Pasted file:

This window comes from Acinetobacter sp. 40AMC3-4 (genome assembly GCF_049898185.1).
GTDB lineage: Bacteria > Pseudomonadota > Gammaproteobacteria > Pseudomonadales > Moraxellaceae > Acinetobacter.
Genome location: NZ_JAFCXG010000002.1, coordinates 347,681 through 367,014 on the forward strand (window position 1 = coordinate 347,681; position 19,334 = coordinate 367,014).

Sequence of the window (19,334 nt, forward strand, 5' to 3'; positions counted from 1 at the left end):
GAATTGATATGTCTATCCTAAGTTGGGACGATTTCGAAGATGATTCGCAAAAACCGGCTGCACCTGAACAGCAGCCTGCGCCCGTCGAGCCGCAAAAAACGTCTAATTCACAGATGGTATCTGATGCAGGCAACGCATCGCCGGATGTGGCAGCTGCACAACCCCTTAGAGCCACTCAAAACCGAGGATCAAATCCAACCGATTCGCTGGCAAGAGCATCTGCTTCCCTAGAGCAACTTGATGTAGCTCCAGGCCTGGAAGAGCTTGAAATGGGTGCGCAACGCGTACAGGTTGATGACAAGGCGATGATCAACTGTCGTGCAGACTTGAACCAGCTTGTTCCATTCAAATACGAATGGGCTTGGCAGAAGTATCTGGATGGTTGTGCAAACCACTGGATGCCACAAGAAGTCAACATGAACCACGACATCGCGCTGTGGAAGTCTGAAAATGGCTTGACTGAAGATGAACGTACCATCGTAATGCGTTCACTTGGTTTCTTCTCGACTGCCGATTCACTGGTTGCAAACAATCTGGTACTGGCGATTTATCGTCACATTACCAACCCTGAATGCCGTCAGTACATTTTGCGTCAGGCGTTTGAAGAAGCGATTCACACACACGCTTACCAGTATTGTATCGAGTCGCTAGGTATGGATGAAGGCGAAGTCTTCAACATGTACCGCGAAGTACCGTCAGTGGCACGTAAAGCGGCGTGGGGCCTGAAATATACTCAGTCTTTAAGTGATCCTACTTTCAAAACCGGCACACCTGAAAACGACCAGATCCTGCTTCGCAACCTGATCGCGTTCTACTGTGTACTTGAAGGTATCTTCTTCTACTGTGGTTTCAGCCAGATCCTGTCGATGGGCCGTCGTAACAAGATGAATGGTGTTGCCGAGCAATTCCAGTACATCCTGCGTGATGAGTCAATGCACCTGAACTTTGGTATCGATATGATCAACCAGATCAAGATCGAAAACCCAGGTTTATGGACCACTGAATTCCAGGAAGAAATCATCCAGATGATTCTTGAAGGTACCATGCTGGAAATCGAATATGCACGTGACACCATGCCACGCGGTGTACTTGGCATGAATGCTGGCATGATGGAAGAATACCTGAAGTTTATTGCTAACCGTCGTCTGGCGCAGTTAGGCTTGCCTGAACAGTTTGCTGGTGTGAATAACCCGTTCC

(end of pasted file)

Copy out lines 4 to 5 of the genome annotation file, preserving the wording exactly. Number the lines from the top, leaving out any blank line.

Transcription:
Sequence of the window (19,334 nt, forward strand, 5' to 3'; positions counted from 1 at the left end):
GAATTGATATGTCTATCCTAAGTTGGGACGATTTCGAAGATGATTCGCAAAAACCGGCTGCACCTGAACAGCAGCCTGCGCCCGTCGAGCCGCAAAAAACGTCTAATTCACAGATGGTATCTGATGCAGGCAACGCATCGCCGGATGTGGCAGCTGCACAACCCCTTAGAGCCACTCAAAACCGAGGATCAAATCCAACCGATTCGCTGGCAAGAGCATCTGCTTCCCTAGAGCAACTTGATGTAGCTCCAGGCCTGGAAGAGCTTGAAATGGGTGCGCAACGCGTACAGGTTGATGACAAGGCGATGATCAACTGTCGTGCAGACTTGAACCAGCTTGTTCCATTCAAATACGAATGGGCTTGGCAGAAGTATCTGGATGGTTGTGCAAACCACTGGATGCCACAAGAAGTCAACATGAACCACGACATCGCGCTGTGGAAGTCTGAAAATGGCTTGACTGAAGATGAACGTACCATCGTAATGCGTTCACTTGGTTTCTTCTCGACTGCCGATTCACTGGTTGCAAACAATCTGGTACTGGCGATTTATCGTCACATTACCAACCCTGAATGCCGTCAGTACATTTTGCGTCAGGCGTTTGAAGAAGCGATTCACACACACGCTTACCAGTATTGTATCGAGTCGCTAGGTATGGATGAAGGCGAAGTCTTCAACATGTACCGCGAAGTACCGTCAGTGGCACGTAAAGCGGCGTGGGGCCTGAAATATACTCAGTCTTTAAGTGATCCTACTTTCAAAACCGGCACACCTGAAAACGACCAGATCCTGCTTCGCAACCTGATCGCGTTCTACTGTGTACTTGAAGGTATCTTCTTCTACTGTGGTTTCAGCCAGATCCTGTCGATGGGCCGTCGTAACAAGATGAATGGTGTTGCCGAGCAATTCCAGTACATCCTGCGTGATGAGTCAATGCACCTGAACTTTGGTATCGATATGATCAACCAGATCAAGATCGAAAACCCAGGTTTATGGACCACTGAATTCCAGGAAGAAATCATCCAGATGATTCTTGAAGGTACCATGCTGGAAATCGAATATGCACGTGACACCATGCCACGCGGTGTACTTGGCATGAATGCTGGCATGATGGAAGAATACCTGAAGTTTATTGCTAACCGTCGTCTGGCGCAGTTAGGCTTGCCTGAACAGTTTGCTGGTGTGAATAACCCGTTCC